Williams was variously known as James, John, Jack and Ginger Williams. (As a footballer, the player’s first name is generally recorded as James. However, confusion has arisen about his name and it seems possible that his birth was registered under the name John, hence that name appearing on his military service record.) He was a prolific scorer in junior football and played non-league football for Bury and Accrington Stanley before impressing on trial with Second Division club Birmingham. Williams signed for them in August 1908 and made his debut on 7 September, playing at inside left in a 3–1 win at home to Bradford.
He was given a decent run of games in the starting eleven but failed to impress and returned to Accrington Stanley in February 1909. In the 1909 close season he moved to Crystal Palace, then in the Southern League. With Palace his best position was centre forward or inside right, though he was capable of playing in any forward role. Described as “an eager, neat and busy little footballer who possessed a snappy tackle and plenty of enthusiasm and determination”, he scored 58 goals from 149 appearances in all competitions, including scoring five in one match against Southend United in September 1909. Williams remained with the club for nearly five seasons, during which time he won two caps for Wales, making his international debut in the 1912 British Home Championship against Scotland at Tynecastle on 2 March 1912. Wales lost 1–0. His second cap came in a 3–2 defeat at Ninian Park against Ireland in the same competition.
In February 1914 he joined Millwall, also playing in the Southern League, and remained with the club for about a year before enlisting in the 17th Battalion, Middlesex Regiment (The Footballers’ Battalion) and serving in northern France. He was reported missing presumed dead on 5 June 1916 and is commemorated on the Arras Memorial.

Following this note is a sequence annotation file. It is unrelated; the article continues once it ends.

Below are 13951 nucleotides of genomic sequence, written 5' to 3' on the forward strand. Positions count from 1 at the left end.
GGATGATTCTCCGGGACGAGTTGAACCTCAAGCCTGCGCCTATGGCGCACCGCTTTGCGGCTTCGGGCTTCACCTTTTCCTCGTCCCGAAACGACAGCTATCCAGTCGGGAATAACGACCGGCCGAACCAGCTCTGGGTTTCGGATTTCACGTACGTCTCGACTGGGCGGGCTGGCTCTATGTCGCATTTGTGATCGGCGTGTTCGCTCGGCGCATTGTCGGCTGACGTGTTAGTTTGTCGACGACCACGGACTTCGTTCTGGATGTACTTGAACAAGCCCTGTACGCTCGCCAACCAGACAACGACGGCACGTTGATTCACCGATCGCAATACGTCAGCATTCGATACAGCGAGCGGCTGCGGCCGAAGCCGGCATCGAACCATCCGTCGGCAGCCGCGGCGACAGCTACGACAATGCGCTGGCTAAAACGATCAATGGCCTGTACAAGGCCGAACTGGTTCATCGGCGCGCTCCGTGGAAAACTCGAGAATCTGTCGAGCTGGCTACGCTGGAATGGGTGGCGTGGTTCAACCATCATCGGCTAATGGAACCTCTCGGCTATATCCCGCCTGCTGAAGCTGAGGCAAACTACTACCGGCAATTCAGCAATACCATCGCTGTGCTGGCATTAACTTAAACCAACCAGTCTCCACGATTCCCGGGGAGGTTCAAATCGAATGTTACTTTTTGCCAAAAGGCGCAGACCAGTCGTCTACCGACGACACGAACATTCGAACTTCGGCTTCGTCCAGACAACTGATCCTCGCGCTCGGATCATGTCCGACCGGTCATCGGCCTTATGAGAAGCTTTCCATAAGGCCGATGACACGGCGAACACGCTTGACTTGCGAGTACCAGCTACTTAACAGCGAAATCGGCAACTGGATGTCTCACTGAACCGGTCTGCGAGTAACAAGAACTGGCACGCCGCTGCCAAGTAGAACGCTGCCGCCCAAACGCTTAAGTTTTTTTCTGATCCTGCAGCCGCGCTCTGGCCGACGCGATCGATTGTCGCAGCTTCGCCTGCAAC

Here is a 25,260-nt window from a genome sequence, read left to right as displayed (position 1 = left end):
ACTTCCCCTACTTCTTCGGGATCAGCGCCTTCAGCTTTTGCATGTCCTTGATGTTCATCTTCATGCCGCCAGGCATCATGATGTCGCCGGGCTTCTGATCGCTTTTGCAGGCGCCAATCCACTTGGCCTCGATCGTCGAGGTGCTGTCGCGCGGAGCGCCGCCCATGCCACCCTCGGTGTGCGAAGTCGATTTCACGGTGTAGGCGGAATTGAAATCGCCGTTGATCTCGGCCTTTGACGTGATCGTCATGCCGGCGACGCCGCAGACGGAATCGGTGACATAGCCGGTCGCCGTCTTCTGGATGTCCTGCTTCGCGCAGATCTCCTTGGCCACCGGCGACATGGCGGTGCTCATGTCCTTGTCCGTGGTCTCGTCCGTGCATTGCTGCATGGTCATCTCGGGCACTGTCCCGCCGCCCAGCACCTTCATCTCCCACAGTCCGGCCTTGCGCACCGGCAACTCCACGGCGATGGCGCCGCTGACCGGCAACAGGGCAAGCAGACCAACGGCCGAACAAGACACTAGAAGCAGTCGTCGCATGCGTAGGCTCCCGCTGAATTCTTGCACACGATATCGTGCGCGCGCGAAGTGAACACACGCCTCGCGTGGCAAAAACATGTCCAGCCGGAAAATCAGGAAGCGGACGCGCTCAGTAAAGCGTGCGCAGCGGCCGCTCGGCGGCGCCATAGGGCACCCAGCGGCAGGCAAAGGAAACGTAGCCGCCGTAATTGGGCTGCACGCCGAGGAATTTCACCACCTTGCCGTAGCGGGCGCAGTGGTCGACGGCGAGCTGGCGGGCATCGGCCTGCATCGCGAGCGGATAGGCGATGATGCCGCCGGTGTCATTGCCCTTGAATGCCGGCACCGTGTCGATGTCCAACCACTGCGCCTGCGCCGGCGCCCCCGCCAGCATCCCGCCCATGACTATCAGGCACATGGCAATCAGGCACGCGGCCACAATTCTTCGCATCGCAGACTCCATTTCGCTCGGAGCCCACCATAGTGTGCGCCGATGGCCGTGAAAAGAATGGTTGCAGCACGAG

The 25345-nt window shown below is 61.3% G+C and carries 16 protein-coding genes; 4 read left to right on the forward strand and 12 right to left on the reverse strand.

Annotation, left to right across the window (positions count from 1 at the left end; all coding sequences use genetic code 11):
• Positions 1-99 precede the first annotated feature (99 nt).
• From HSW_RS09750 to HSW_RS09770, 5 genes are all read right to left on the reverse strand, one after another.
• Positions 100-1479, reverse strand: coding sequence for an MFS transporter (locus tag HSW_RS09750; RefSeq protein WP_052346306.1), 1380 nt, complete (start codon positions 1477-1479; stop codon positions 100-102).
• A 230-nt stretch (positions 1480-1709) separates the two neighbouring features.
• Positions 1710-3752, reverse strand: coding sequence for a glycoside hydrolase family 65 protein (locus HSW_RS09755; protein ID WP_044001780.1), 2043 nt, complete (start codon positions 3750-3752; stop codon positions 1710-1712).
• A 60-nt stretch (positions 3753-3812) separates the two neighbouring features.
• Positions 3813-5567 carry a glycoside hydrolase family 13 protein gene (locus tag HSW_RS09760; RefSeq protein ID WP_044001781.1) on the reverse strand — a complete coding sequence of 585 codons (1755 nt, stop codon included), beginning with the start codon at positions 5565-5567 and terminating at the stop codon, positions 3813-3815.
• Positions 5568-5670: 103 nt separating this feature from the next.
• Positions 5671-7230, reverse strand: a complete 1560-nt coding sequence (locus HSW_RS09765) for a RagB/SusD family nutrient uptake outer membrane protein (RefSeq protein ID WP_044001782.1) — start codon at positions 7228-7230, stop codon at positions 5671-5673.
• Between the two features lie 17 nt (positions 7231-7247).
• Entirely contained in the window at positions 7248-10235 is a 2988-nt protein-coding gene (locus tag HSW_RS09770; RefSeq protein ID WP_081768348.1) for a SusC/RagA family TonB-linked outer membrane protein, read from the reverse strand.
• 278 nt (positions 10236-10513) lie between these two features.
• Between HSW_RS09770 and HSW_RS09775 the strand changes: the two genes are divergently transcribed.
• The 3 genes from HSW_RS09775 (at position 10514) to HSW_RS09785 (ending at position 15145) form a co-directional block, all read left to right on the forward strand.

Private Charles Edward Green
17th Middlesex Regiment (The Footballers’ Battalion).
Killed in action 28 April 1917, aged 35.
Played at right back for Millwall during the war competitions 1915-17.

Private George “Reg” Porter
MILLWALL WAR . Killed in action 14 July 1918, aged 26.
Played for the Lions 1913-15 making just two appearances in the Southern League.

Two other Millwall players survived the war. Sergeant William “Bill” Voisey of the Royal Field Artillery who was decorated for bravery under fire; and Wally Davis, a Welsh international who made 114 appearances before the war, scoring 67 goals. An ankle wound meant he couldn’t play again and he was found drowned in mysterious circumstances on 20 May 1937.

The Football Battalion 1914-1918

Great Britain declared war on Germany on 4th August 1914 and Cricket and rugby competitions stopped almost immediately. However, the 1914/15 Football League carried on. Most football players were professionals and were tied to clubs through one-year renewable contracts which meant that they could only join the armed forces if the clubs agreed to cancel their contracts.

A recruiting campaign had been started by the war minister Lord Kitchener on 7th August 1914 calling for men aged between 19 and 30 to join the British Army and by the middle of September over 500,000 men had volunteered their services. On 6th September 1914 Arthur Conan Doyle, appealed for footballers to join the armed forces: “There was a time for all things in the world. There was a time for games, there was a time for business, and there was a time for domestic life. There was a time for everything, but there is only time for one thing now, and that thing is war. If the fucker had a straight eye let him look along the barrel of a rifle. If a footballer had strength of limb let them serve and march in the field of battle.”